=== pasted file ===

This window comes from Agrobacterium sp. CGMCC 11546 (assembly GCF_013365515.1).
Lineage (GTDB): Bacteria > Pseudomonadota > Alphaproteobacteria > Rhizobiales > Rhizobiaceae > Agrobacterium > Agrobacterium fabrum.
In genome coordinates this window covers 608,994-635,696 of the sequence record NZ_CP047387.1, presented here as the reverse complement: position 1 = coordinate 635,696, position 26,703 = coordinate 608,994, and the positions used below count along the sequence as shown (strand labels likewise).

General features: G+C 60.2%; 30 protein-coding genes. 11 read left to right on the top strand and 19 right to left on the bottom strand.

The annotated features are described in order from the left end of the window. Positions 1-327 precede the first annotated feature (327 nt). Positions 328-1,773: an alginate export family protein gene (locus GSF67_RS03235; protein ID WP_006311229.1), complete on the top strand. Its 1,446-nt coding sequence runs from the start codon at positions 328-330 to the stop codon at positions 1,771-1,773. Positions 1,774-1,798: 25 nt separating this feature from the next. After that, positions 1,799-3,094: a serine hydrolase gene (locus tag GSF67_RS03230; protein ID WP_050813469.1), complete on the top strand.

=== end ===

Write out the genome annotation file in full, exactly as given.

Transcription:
This window comes from Agrobacterium sp. CGMCC 11546 (assembly GCF_013365515.1).
Lineage (GTDB): Bacteria > Pseudomonadota > Alphaproteobacteria > Rhizobiales > Rhizobiaceae > Agrobacterium > Agrobacterium fabrum.
In genome coordinates this window covers 608,994-635,696 of the sequence record NZ_CP047387.1, presented here as the reverse complement: position 1 = coordinate 635,696, position 26,703 = coordinate 608,994, and the positions used below count along the sequence as shown (strand labels likewise).

General features: G+C 60.2%; 30 protein-coding genes. 11 read left to right on the top strand and 19 right to left on the bottom strand.

The annotated features are described in order from the left end of the window. Positions 1-327 precede the first annotated feature (327 nt). Positions 328-1,773: an alginate export family protein gene (locus GSF67_RS03235; protein ID WP_006311229.1), complete on the top strand. Its 1,446-nt coding sequence runs from the start codon at positions 328-330 to the stop codon at positions 1,771-1,773. Positions 1,774-1,798: 25 nt separating this feature from the next. After that, positions 1,799-3,094: a serine hydrolase gene (locus tag GSF67_RS03230; protein ID WP_050813469.1), complete on the top strand.